Brief talks with a doctor can sometimes help reduce drinking

A new study led by a UO professor has found that short, one-to-one conversations about drinking delivered in doctors’ offices and similar medical settings can produce small but useful reductions in drinking.

Published in the journal Addiction, the systematic review and meta analysis synthesized findings from 116 trials and 64,439 total participants to estimate the effectiveness of brief interventions for alcohol and other drug use, delivered in general medical settings. Alcohol-targeted, brief interventions yielded small beneficial effects on alcohol use, equivalent to a reduction in one drinking day per month.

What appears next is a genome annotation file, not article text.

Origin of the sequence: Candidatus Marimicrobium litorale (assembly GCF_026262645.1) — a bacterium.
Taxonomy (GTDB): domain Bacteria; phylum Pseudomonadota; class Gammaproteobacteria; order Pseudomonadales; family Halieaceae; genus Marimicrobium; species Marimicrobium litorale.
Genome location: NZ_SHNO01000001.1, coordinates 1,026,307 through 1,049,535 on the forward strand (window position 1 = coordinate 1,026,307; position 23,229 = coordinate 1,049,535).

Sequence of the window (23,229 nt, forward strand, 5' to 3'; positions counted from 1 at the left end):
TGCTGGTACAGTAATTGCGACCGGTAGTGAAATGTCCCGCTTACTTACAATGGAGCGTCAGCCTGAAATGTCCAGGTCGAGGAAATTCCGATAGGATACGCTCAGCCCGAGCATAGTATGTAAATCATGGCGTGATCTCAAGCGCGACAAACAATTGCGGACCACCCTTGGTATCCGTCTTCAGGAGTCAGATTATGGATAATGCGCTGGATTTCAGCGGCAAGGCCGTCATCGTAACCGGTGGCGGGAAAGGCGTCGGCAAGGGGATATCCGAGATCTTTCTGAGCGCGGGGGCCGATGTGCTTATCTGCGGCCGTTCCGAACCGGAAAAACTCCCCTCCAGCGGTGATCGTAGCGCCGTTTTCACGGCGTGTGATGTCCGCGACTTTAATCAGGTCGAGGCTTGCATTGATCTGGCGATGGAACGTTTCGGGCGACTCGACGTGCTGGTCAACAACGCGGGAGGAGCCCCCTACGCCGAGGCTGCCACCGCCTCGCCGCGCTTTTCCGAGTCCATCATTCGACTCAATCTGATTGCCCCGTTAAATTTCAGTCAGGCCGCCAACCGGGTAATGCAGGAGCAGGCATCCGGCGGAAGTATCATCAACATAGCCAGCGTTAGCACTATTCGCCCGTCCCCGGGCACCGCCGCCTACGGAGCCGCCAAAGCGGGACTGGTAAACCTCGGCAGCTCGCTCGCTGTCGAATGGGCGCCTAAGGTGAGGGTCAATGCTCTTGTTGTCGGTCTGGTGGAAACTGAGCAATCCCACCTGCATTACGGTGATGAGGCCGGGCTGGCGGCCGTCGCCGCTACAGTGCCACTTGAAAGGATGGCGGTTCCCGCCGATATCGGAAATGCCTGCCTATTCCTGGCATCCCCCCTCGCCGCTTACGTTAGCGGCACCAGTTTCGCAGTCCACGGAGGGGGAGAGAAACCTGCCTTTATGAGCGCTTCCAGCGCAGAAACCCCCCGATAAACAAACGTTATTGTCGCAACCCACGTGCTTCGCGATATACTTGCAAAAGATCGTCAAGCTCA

Interestingly, the findings were inconclusive for brief interventions delivered in emergency departments or trauma centers, but they were effective when delivered in other general medical settings, such as a doctor’s office. Limited evidence was found regarding the effects of drug-targeted brief interventions on drug use.

“A reduction of one drinking day per month may not sound like much, but small individual reductions can add up to a substantial reduction in population level harms,” said Emily Tanner-Smith, a Thompson Professor in the College of Education and lead author of the study. “Given their brevity, low cost, and minimal clinician effort, brief interventions may be a promising way to reduce alcohol use, one patient at a time.”